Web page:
Substance abuse is a major public health problem that is on the rise among adolescent girls. Despite this, we know relatively little about what risk factors lead to substance use and abuse in girls. One important risk factor that is significant for girls and that show changes in adolescence is the family environment. Previous research indicates that a family history of addiction and poor reported parenting are linked to youth's substance use, particularly for girls. However, how poor global parenting leads to substance abuse risk is not known. In addition, although talking with children about drug use is widely recommended to parents, the specific parental advice about drug use that is most effective is not known. The proposed study will address this knowledge gap by using an innovative, newly developed, and validated laboratory paradigm to assess observed parenting behaviors and adolescent multi-modal emotional and physiological responses to parent- adolescent conflict and drug use discussion interactions as these predict increases in adolescent substance use from early to middle adolescence. We hypothesize that observed parenting behaviors in the conflict and drug use discussion interactions (e.g., low warmth, high criticism, avoidance of drug discussion) and heightened adolescent emotional and physiological responses will predict initiation of and increases in substance use/abuse over time and that this prediction will be stronger for girls than boys. We will observe parent-adolescent interactions in a representative community sample of 240 12-13 year old girls and boys. In a laboratory session, parent-adolescent pairs will discuss a personalized conflict topic and the topic of drug use. Parenting behaviors (warmth, structuring, and criticism) and content of drug use discussions (avoiding drug discussion, discussing rules, examples, and consequences of drug use) and contingent emotion and heart rate will be coded continuously using a novel micro-analytic coding system. Before and at repeated time-points during and after the interaction, adolescents'and parents'emotional, physiological (heart rate, blood pressure), and neuroendocrine (cortisol) arousal will be assessed. Youth will complete biological, self-report, and clinical interview measures of substance use and abuse and associated behavior problems and depressive symptoms at Time 1 and at 6 month, and 1, 2, and 3 year follow ups. Parents will complete clinical interviews of their substance abuse and stress. Hypotheses will be tested with sophisticated longitudinal modeling techniques including Hierarchical Linear Modeling (HLM). If the hypotheses are supported, the proposed study will isolate targets for gender-based prevention programs, addressing NIDA's mission of identifying risk factors to improve intervention efficacy. Family-based preventions could identify girls with high responses to brief family talks and could target specific parenting behaviors and parent drug use advice that reduces youth arousal and substance use. Through this work we hope to discover novel, gender-sensitive, prevention strategies.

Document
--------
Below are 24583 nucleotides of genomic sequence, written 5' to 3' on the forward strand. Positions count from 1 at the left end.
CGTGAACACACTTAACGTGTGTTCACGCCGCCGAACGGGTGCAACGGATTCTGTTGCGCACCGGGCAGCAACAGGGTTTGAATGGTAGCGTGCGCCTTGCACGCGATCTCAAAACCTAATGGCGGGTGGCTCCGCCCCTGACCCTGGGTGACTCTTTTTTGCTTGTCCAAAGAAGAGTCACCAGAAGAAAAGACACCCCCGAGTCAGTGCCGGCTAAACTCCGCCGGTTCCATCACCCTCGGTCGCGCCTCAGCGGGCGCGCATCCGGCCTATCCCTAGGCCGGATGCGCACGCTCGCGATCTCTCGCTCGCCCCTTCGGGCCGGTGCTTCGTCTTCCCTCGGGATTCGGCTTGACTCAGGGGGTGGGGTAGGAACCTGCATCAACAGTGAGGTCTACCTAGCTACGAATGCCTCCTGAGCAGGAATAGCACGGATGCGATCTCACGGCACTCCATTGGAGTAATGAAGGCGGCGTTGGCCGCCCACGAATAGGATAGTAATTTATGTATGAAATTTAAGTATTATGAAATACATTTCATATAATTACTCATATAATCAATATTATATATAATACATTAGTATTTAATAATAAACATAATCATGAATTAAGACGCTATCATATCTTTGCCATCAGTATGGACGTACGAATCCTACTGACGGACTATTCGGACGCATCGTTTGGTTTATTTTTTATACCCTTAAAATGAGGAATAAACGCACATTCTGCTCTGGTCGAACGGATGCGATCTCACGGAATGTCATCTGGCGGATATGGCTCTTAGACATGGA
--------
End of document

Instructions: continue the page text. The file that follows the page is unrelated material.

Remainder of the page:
Adolescence is a period of high risk for the development of substance use disorders (SUDs), but how risk factors such as family environment contribute to increases in SUDs, especially increasing SUD rates for girls, is not clear. The proposed research will examine gender-related multi-modal responses to parent-adolescent conflict and drug use discussions and explore the bio-behavioral mechanisms underlying the well-known impact of parenting and family factors on the development of SUDs in youth. Findings from this research will help improve family-based substance abuse prevention programs for adolescent girls and boys.
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